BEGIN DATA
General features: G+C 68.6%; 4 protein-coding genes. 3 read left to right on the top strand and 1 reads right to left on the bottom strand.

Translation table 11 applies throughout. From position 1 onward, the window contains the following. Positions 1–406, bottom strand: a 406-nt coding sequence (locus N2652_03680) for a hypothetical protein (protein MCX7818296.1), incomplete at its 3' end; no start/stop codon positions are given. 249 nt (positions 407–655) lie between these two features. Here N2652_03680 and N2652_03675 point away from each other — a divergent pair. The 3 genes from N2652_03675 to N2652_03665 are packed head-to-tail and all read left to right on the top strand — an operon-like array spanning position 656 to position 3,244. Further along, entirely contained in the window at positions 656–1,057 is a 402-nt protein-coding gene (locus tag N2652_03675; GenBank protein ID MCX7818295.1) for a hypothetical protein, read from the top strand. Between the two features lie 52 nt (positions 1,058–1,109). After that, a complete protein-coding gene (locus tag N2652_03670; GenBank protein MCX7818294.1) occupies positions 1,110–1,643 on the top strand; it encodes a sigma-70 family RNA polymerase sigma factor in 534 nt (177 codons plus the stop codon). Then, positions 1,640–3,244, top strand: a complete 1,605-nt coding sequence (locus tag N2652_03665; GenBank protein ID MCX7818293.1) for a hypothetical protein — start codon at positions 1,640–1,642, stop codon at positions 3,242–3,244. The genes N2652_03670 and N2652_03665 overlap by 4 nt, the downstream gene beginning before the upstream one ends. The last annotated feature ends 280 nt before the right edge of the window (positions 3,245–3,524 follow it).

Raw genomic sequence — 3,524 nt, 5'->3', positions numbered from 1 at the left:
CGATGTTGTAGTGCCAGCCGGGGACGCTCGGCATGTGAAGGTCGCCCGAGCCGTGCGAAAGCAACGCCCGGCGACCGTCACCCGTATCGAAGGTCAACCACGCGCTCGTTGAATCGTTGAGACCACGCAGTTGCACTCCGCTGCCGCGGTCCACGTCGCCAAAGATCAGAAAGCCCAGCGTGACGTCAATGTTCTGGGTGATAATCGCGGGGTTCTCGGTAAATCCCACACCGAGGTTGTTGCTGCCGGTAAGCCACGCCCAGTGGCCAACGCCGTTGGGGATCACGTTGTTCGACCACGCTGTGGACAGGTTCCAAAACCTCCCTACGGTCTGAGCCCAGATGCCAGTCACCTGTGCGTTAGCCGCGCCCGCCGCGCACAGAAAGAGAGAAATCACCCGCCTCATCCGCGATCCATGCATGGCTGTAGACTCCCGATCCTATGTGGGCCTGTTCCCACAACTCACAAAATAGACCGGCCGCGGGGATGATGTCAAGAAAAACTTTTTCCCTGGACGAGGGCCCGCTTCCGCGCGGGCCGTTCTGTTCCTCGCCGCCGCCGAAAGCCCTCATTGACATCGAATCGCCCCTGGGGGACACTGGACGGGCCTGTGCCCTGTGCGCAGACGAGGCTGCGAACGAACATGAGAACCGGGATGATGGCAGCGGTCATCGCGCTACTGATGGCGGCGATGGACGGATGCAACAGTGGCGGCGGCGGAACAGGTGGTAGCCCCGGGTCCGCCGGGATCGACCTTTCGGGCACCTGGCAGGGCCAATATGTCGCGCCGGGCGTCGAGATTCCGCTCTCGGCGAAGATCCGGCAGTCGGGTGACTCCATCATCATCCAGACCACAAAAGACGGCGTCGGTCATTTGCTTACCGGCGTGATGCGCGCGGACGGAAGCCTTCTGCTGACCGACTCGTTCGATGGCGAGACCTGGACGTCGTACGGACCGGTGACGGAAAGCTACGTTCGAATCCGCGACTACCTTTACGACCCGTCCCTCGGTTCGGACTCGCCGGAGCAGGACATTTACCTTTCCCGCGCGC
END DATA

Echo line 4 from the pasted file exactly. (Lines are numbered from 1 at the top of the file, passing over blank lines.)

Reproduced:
CGATGTTGTAGTGCCAGCCGGGGACGCTCGGCATGTGAAGGTCGCCCGAGCCGTGCGAAAGCAACGCCCGGCGACCGTCACCCGTATCGAAGGTCAACCACGCGCTCGTTGAATCGTTGAGACCACGCAGTTGCACTCCGCTGCCGCGGTCCACGTCGCCAAAGATCAGAAAGCCCAGCGTGACGTCAATGTTCTGGGTGATAATCGCGGGGTTCTCGGTAAATCCCACACCGAGGTTGTTGCTGCCGGTAAGCCACGCCCAGTGGCCAACGCCGTTGGGGATCACGTTGTTCGACCACGCTGTGGACAGGTTCCAAAACCTCCCTACGGTCTGAGCCCAGATGCCAGTCACCTGTGCGTTAGCCGCGCCCGCCGCGCACAGAAAGAGAGAAATCACCCGCCTCATCCGCGATCCATGCATGGCTGTAGACTCCCGATCCTATGTGGGCCTGTTCCCACAACTCACAAAATAGACCGGCCGCGGGGATGATGTCAAGAAAAACTTTTTCCCTGGACGAGGGCCCGCTTCCGCGCGGGCCGTTCTGTTCCTCGCCGCCGCCGAAAGCCCTCATTGACATCGAATCGCCCCTGGGGGACACTGGACGGGCCTGTGCCCTGTGCGCAGACGAGGCTGCGAACGAACATGAGAACCGGGATGATGGCAGCGGTCATCGCGCTACTGATGGCGGCGATGGACGGATGCAACAGTGGCGGCGGCGGAACAGGTGGTAGCCCCGGGTCCGCCGGGATCGACCTTTCGGGCACCTGGCAGGGCCAATATGTCGCGCCGGGCGTCGAGATTCCGCTCTCGGCGAAGATCCGGCAGTCGGGTGACTCCATCATCATCCAGACCACAAAAGACGGCGTCGGTCATTTGCTTACCGGCGTGATGCGCGCGGACGGAAGCCTTCTGCTGACCGACTCGTTCGATGGCGAGACCTGGACGTCGTACGGACCGGTGACGGAAAGCTACGTTCGAATCCGCGACTACCTTTACGACCCGTCCCTCGGTTCGGACTCGCCGGAGCAGGACATTTACCTTTCCCGCGCGC